With some signs of growers breaching the yield plateaux which have been seen in the grain sector since the early years of this century, Dr Steve Hoad, who heads up the SRUC’s Scottish recommended list, said that while official trials produced much detail, there was a limit to the reliability of the information gathered from a small number of trial sites:
“But if we could access and make use of the huge amount of data which is produced on farm – through yield monitoring and other systems - we could draw conclusions which were much more robust,” said Hoad who was speaking after an SRUC/AHDB webinar on cereal varieties yesterday.
He also said that while farmers had traditionally focused on yield, there was growing evidence that other key agronomic features were also being fed into the mix – and along with quality characteristics this also included disease resistance ratings, maturity date and untreated yields.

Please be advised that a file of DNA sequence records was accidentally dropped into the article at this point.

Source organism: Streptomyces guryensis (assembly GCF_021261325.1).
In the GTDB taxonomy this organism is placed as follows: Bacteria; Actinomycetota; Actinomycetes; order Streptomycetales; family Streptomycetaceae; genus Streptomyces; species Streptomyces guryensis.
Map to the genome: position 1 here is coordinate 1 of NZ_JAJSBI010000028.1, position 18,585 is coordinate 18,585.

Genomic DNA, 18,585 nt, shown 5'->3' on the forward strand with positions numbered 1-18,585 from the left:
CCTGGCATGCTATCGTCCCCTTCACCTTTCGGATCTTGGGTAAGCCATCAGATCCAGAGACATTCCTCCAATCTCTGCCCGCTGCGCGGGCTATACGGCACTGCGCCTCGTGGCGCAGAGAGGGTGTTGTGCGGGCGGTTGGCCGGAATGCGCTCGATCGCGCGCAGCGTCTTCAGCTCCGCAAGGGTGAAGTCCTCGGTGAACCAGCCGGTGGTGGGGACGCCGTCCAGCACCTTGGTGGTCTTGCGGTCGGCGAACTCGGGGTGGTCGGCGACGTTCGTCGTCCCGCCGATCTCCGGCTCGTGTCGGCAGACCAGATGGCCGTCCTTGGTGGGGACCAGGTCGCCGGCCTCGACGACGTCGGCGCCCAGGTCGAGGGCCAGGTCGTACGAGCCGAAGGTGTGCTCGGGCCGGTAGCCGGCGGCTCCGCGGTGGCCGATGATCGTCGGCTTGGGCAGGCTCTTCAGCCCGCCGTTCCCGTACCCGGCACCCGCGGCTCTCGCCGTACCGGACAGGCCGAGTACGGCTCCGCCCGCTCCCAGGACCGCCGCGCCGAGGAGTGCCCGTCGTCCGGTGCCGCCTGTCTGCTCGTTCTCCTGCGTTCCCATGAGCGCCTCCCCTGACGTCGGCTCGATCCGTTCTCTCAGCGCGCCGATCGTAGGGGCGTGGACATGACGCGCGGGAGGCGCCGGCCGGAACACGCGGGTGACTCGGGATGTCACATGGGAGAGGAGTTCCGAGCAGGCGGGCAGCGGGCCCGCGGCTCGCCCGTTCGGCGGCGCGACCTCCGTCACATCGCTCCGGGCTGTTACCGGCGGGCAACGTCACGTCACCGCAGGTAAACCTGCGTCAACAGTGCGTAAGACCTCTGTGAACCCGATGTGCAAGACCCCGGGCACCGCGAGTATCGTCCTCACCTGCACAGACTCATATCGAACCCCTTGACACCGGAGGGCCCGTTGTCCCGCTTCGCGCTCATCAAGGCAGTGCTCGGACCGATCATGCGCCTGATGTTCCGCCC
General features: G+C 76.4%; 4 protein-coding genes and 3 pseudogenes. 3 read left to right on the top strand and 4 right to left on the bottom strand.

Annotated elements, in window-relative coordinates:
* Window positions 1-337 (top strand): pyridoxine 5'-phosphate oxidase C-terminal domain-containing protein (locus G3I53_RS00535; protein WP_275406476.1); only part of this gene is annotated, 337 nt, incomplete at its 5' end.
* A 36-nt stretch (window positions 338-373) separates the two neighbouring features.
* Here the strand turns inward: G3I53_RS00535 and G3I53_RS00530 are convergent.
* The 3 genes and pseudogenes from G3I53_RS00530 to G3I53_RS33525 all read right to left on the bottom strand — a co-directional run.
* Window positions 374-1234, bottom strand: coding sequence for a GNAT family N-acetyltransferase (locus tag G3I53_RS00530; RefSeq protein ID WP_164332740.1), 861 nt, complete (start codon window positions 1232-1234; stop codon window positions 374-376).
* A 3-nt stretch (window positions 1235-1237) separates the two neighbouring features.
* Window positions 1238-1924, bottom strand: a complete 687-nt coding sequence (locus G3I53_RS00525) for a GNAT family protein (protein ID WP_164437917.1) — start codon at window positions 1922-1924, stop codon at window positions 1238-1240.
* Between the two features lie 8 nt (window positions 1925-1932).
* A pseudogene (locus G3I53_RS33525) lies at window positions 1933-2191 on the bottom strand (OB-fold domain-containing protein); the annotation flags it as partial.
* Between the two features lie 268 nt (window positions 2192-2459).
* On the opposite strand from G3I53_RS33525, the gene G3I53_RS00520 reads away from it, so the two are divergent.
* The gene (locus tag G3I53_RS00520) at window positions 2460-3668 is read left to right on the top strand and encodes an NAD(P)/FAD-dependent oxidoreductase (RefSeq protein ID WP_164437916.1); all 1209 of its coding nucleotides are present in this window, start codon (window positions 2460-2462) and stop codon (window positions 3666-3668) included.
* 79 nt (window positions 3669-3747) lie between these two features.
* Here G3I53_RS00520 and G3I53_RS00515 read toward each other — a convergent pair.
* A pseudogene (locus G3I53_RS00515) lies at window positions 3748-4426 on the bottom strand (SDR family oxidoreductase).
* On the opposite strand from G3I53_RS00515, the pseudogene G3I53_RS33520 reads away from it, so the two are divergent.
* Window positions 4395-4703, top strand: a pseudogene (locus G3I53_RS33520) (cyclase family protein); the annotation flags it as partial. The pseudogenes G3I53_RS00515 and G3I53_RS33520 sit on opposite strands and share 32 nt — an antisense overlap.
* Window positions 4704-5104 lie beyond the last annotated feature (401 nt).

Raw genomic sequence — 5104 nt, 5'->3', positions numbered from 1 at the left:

While the current colour-coding for a varieties performance in a particular sector allowed growers to assess the merits for particular situations, it was also hoped that a numeric scoring of a varieties overall agronomic merit could be added in future.
But Hoad added that other factors such as nitrogen use efficiency ratings could be added to the list as environmental considerations were likely to become more important in the future.